As many Liberians listened to radio or read the dailies heralding the new appointments in the President’s Government, many governmental institutions were affected by the shake up. Truth be told, since the inception of Johnson-Sirleaf regime many Liberians had expected so much from public officials to include the President herself, who from many indications expressed her unreserved desire to leave an enviable legacy for the younger generation to remember and follow.
As the Presidential proclamation regarding the shakeup indicated, one of such institutions mentioned was the Liberia National Police, the country’s premier security house. As a security expert with specialized training in early warning signals, I especially keyed in to the appointment of a new Police Chief replacing veteran security expert Hon. C. Clarence Massaquoi. Readings from my own feed-in from the hub of my interest signaled massive jubilations on the ground floor of the Police Headquarters - not because of the fact that the President was relieving Col. Massaquoi of his post as a long time serving Director of Police, but basically for the audacity of Madam President to appoint an individual many officers consider as one of their kind, an insider who rose diligently through the rank and file of the LNP.
For many young enterprising police officers, the president’s decision not only signaled a reawakening of the old order of meritocracy, but also a new day for young officers determined to provide leadership in a highly organized system.
Gregory Coleman Steps in
Fresh from graduate studies at the prestigious J. F. Kennedy School of Governance at Harvard University, Hon. Gregory O.W. Coleman might not have expected so soon the benefits of toil and labor to bear fruits. But as providence would have it, President Sirleaf in her September 16, 2017 afternoon nationwide address singled out Col. Coleman as the first Inspector General of the Liberia National Police in line with the New Police Act of 2015. The Presidential proclamation also made police veteran Abe Kromah Deputy Inspector General of Police for Operations, a position he was relieved of under Col. Massaquoi. Like Coleman, Kromah is American trained and understands the intricacies of modern policing in a post conflict environment like Liberia.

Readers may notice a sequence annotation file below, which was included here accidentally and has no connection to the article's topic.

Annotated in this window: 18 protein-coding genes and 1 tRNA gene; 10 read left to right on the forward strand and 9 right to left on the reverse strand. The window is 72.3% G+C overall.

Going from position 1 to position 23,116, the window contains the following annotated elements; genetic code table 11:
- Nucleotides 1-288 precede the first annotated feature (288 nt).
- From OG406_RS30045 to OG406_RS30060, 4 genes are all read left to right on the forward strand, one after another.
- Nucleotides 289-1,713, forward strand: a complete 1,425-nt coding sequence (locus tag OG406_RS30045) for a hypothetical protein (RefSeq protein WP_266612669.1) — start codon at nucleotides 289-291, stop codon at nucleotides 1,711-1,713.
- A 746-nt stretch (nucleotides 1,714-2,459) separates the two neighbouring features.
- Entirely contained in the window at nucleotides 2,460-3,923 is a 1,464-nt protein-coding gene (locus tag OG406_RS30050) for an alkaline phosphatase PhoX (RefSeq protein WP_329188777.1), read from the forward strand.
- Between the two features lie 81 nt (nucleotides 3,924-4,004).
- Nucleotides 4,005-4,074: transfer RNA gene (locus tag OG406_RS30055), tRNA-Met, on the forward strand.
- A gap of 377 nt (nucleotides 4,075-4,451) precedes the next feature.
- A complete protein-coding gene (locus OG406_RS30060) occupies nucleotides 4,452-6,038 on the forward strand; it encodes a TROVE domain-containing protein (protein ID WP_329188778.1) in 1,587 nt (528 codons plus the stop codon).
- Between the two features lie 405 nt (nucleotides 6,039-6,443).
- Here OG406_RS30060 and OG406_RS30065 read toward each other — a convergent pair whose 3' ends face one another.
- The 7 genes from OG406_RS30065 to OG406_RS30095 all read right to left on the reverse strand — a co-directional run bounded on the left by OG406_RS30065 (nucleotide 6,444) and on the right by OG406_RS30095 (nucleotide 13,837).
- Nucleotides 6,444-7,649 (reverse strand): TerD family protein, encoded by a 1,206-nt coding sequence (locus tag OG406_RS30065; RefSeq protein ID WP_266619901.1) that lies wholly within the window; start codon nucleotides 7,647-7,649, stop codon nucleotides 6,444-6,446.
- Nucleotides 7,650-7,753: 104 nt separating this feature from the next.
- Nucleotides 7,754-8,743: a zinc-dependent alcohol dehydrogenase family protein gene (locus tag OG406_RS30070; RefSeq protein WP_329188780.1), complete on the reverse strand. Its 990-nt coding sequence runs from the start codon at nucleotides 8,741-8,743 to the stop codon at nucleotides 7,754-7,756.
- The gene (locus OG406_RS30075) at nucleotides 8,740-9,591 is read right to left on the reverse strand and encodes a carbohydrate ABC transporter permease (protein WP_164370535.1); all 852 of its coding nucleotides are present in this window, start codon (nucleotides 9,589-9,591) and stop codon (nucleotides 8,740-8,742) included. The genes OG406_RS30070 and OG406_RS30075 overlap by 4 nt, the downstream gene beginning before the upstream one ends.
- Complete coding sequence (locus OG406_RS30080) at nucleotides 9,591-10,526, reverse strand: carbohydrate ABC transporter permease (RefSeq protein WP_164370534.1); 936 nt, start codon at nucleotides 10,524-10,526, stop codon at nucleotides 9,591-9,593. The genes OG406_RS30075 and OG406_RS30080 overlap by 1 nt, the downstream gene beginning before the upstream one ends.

Knowing the youthfulness of the new LNP leadership the President challenged the appointees to always demonstrate professionalism, loyalty to country, and dedication to duty as they perform their responsibilities at the LNP.
Coleman and team hit the ground running by conducting an overall assessment of the LNP. The assessment showed that the LNP was at its lowest ebb in terms of public confidence, staff morale, budgetary allotment and logistical support to provide premium security to the Liberian populace. Most appalling was the condition of the main complex of the National Police Headquarters on Capitol Hill.
Despite the human and infrastructural deficits, Coleman fully understood that the effectiveness of a fully functional police force depended on the officers once they understood and appreciated a sense of belonging as law enforcers in a post war country where society had lost confidence in the ability of the security forces to serve as guardians of law and order.
Consequently, in a major interaction with his men and women in blue, Col. Coleman informed them of the need to live above reproach in the performance of their duty as police officers.
“I am a representation of the change you have long been wishing for, because I know what you are going through; the hardship you face in supporting your families, and the logistics to have you perform your duties as police officers,” the Inspector General told his men.